Learn more about the areas

San José and Central Valley

Although San José was founded in the mid-1600s, it did not become the nation’s capital until the 1820s, after independence from Spain.

The capital city is located in the central valley of the country surrounded by vistas of volcanoes and fertile hillsides. At 3,770 feet above sea level, it maintains a year-round moderate temperature.

Visitors could spend at least 1 or 2 days in the Central Valley before heading to other areas.

Attractions to visit in San José downtown:

  • National Theater
  • Museum of the Central Bank of Costa Rica (Archaeology, Visual Arts and Numismatics collections)
  • Jade Museum (Instituto Nacional de Seguros)
  • Central Market
  • Correos y Telegrafos Building (Costa Rican Postal Service & Philatelic Museum)

A morning or afternoon walking city tour can be arranged upon request combining some of the above attractions.

Attractions to visit from San José:

We recommend you to visit the following areas on a guided tour that can be arranged with us:

  • Irazú Volcano National Park & Cartago (Our lady of the Angels Basilica)
  • Poás Volcano National Park (combined with a visit to Doka Estate Coffee Farm)
  • Guayabo Archeological Monument
  • Doka Estate Coffee Plantation
  • La Paz Waterfall Gardens

White water rafting day tours: Costa Rica offers several rivers to practice white water rafting and at the same time to enjoy the wildlife along the river shores. Experienced tour operators offer single and multiple day trips suitable for families and adventure lovers. River classes have a significant range in difficulty level, depending on the section you run.

Sarapiqui River (Class II-III)

  • Trip length: 9 miles approximately
  • Minimum age: 10 years old.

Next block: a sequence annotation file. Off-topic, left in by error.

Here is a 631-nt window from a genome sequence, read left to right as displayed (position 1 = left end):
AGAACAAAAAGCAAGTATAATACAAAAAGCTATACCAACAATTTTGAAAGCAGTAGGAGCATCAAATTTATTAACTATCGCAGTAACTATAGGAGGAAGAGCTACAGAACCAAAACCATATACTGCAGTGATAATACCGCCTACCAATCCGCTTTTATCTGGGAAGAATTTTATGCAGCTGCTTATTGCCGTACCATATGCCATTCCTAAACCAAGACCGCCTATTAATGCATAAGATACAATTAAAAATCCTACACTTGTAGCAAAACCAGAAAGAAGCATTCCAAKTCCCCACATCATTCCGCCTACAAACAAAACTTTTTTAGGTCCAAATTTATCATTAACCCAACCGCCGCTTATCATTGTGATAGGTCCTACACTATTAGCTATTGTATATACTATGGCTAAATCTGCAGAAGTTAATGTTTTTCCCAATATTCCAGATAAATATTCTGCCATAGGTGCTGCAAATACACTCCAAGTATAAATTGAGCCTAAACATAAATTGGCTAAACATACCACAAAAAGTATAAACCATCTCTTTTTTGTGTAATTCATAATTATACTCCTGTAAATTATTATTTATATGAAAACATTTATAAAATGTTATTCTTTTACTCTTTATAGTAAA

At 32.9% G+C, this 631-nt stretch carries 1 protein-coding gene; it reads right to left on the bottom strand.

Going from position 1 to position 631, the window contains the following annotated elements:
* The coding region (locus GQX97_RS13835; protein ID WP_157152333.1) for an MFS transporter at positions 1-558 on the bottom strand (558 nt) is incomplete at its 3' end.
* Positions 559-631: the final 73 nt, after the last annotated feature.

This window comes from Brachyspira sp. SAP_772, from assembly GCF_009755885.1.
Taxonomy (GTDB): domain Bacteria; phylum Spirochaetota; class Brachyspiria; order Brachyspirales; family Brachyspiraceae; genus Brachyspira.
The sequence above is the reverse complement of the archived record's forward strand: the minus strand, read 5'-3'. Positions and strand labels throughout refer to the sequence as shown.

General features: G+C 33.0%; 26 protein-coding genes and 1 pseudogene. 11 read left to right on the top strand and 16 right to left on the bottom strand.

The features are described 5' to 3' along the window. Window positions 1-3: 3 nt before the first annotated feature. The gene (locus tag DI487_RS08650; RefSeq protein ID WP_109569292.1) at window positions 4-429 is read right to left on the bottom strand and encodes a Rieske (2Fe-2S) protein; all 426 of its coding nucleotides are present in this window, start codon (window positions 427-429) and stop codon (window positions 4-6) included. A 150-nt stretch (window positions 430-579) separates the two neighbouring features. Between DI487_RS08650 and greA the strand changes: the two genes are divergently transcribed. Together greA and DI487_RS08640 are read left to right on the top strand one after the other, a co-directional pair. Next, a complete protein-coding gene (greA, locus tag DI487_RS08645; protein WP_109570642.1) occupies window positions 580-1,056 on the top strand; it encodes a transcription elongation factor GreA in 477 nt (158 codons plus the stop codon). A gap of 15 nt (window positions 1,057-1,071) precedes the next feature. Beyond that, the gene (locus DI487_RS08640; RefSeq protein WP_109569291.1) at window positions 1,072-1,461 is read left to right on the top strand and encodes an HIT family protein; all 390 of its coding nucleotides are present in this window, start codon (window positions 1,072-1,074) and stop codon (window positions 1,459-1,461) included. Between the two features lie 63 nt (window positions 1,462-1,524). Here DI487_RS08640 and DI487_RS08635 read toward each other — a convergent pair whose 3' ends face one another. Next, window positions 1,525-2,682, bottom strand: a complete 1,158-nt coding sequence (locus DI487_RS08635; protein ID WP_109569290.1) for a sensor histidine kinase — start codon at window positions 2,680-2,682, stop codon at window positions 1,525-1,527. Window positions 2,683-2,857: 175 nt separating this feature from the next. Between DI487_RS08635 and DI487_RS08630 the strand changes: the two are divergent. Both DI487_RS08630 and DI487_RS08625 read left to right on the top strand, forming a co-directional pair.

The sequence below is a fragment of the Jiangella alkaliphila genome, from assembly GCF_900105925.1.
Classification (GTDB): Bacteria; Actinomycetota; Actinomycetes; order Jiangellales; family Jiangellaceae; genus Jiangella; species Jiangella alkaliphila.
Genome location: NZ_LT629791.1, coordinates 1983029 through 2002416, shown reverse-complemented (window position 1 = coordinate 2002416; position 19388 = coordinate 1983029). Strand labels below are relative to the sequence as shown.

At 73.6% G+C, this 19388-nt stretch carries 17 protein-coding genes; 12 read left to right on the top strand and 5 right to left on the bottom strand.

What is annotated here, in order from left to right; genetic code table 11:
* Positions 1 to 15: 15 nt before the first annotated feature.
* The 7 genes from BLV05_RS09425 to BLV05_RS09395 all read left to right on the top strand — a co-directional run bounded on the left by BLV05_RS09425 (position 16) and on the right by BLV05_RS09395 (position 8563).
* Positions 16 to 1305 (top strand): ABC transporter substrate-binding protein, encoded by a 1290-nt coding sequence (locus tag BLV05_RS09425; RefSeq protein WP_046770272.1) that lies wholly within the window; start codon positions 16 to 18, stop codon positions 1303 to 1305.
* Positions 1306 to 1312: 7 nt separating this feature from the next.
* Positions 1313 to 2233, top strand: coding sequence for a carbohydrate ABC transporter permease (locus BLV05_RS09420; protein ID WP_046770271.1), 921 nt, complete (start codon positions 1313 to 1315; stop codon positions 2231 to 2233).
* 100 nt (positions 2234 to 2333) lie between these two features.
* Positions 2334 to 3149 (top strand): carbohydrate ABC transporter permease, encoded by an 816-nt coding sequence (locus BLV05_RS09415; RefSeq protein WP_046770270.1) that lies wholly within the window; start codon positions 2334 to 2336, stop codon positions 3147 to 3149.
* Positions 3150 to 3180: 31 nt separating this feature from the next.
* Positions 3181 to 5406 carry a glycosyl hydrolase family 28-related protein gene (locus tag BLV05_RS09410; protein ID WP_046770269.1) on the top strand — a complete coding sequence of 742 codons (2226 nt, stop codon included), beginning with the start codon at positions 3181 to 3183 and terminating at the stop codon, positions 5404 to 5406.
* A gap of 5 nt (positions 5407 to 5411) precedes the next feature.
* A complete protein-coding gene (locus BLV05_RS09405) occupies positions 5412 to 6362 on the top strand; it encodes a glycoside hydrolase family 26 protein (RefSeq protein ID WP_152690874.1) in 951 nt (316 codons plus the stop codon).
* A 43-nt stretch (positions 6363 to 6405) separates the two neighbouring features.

• Departures: June to December.

Pacuare River (Class III-IV)

  • Trip length: 20 miles approximately
  • Minimum age: 12 years old.
  • Departures: daily, all year (depending on water levels).


This flat region extends up to the Nicaraguan borders and its rich landscape supports a wide variety of agriculture, including citrus, rice and sugar cane. About 600 bird species (of 850 found in CR) live permanently in this region, making it a perfect spot for bird watchers since the rivers of this region are often flooded during the rainy season, making marshlands densely populated.

The Monteverde Cloud Forest is also considered part of this region although is located in the Tilarán Mountain Range with an elevation of 3900 to 5900 feet.


  • Arenal Volcano & lake
  • Caño Negro Wildlife Refuge
  • La Fortuna Waterfall
  • Arenal Hanging Bridges
  • Peñas Blancas River floating safari
  • Malekus Indigenous Reserve
  • Rio Celeste River
  • Thermal waters
  • Maquenque Wildlife Refuge, San Carlos River & San Juan River (Nicaragua)
  • Monteverde Cloud Forest Reserve (day and night walks)
  • Santa Elena Cloud Forest Reserve
  • Selvatura Park (suspension walkways, zip lining, reptile exhibitions, hummingbirds and butterflies gardens)
  • Butterfly Garden of Monteverde
  • Coffee Tour & Sugar Mill at Don Juan Farm
  • The Frog Pond of Monteverde
  • Casem Monteverde & Cafeteria (non-profit artisan cooperative)


This area contains the mountain Paramus of the Cerro de La Muerte and Chirripó National Park which is Costa Rica’s highest peak at 12.603 feet above sea level.

It is also home to the largest concentration of indigenous people in the country – most of them retain very strong cultural traditions such as dress and ceremonies. These groups are the Guaymis, the Cabecar, Bri Bri, and Borucas.